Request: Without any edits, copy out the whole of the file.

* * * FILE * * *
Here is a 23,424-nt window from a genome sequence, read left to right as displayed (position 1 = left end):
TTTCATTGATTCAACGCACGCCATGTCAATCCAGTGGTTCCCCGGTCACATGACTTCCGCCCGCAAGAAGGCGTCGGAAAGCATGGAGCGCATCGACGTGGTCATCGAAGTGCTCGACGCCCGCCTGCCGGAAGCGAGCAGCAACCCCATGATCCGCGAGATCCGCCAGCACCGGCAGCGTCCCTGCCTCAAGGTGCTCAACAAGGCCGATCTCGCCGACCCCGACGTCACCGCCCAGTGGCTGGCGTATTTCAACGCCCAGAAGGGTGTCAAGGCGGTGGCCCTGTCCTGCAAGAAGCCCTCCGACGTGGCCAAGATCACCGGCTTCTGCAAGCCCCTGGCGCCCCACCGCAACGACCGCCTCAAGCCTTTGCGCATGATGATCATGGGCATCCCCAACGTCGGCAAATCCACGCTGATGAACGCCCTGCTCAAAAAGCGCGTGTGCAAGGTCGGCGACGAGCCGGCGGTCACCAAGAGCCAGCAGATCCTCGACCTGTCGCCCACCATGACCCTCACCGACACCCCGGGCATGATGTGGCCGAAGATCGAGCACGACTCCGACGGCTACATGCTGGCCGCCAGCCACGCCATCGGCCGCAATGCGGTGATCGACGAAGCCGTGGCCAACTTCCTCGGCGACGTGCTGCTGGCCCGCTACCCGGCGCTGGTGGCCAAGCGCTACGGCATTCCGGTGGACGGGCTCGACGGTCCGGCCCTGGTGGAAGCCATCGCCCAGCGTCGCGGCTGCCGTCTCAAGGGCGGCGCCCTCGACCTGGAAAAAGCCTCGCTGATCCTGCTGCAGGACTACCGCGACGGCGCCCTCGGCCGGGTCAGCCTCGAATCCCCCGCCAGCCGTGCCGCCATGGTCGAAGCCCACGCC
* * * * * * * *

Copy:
Here is a 23,424-nt window from a genome sequence, read left to right as displayed (position 1 = left end):
TTTCATTGATTCAACGCACGCCATGTCAATCCAGTGGTTCCCCGGTCACATGACTTCCGCCCGCAAGAAGGCGTCGGAAAGCATGGAGCGCATCGACGTGGTCATCGAAGTGCTCGACGCCCGCCTGCCGGAAGCGAGCAGCAACCCCATGATCCGCGAGATCCGCCAGCACCGGCAGCGTCCCTGCCTCAAGGTGCTCAACAAGGCCGATCTCGCCGACCCCGACGTCACCGCCCAGTGGCTGGCGTATTTCAACGCCCAGAAGGGTGTCAAGGCGGTGGCCCTGTCCTGCAAGAAGCCCTCCGACGTGGCCAAGATCACCGGCTTCTGCAAGCCCCTGGCGCCCCACCGCAACGACCGCCTCAAGCCTTTGCGCATGATGATCATGGGCATCCCCAACGTCGGCAAATCCACGCTGATGAACGCCCTGCTCAAAAAGCGCGTGTGCAAGGTCGGCGACGAGCCGGCGGTCACCAAGAGCCAGCAGATCCTCGACCTGTCGCCCACCATGACCCTCACCGACACCCCGGGCATGATGTGGCCGAAGATCGAGCACGACTCCGACGGCTACATGCTGGCCGCCAGCCACGCCATCGGCCGCAATGCGGTGATCGACGAAGCCGTGGCCAACTTCCTCGGCGACGTGCTGCTGGCCCGCTACCCGGCGCTGGTGGCCAAGCGCTACGGCATTCCGGTGGACGGGCTCGACGGTCCGGCCCTGGTGGAAGCCATCGCCCAGCGTCGCGGCTGCCGTCTCAAGGGCGGCGCCCTCGACCTGGAAAAAGCCTCGCTGATCCTGCTGCAGGACTACCGCGACGGCGCCCTCGGCCGGGTCAGCCTCGAATCCCCCGCCAGCCGTGCCGCCATGGTCGAAGCCCACGCC